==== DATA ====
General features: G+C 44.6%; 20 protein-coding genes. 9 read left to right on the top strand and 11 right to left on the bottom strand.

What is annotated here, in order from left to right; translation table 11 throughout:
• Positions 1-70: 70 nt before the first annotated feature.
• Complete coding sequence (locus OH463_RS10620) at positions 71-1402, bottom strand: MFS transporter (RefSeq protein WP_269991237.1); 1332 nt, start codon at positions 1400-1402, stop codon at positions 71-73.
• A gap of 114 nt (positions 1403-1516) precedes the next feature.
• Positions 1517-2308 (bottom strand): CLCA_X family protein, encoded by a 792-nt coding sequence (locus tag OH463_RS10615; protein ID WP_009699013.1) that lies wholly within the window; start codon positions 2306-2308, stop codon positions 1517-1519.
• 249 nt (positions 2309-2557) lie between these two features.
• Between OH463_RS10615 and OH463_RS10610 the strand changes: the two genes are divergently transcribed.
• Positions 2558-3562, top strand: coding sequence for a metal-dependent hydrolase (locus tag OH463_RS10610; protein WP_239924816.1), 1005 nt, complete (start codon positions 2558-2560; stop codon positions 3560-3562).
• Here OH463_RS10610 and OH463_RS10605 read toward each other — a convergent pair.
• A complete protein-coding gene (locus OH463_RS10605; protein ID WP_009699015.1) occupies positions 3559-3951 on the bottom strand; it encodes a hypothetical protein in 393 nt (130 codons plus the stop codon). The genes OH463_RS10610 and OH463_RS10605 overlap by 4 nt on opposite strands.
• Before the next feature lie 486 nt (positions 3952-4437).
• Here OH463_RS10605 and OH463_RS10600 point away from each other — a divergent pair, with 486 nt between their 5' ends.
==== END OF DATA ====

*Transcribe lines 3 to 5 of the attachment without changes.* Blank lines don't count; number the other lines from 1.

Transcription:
• Positions 1-70: 70 nt before the first annotated feature.
• Complete coding sequence (locus OH463_RS10620) at positions 71-1402, bottom strand: MFS transporter (RefSeq protein WP_269991237.1); 1332 nt, start codon at positions 1400-1402, stop codon at positions 71-73.
• A gap of 114 nt (positions 1403-1516) precedes the next feature.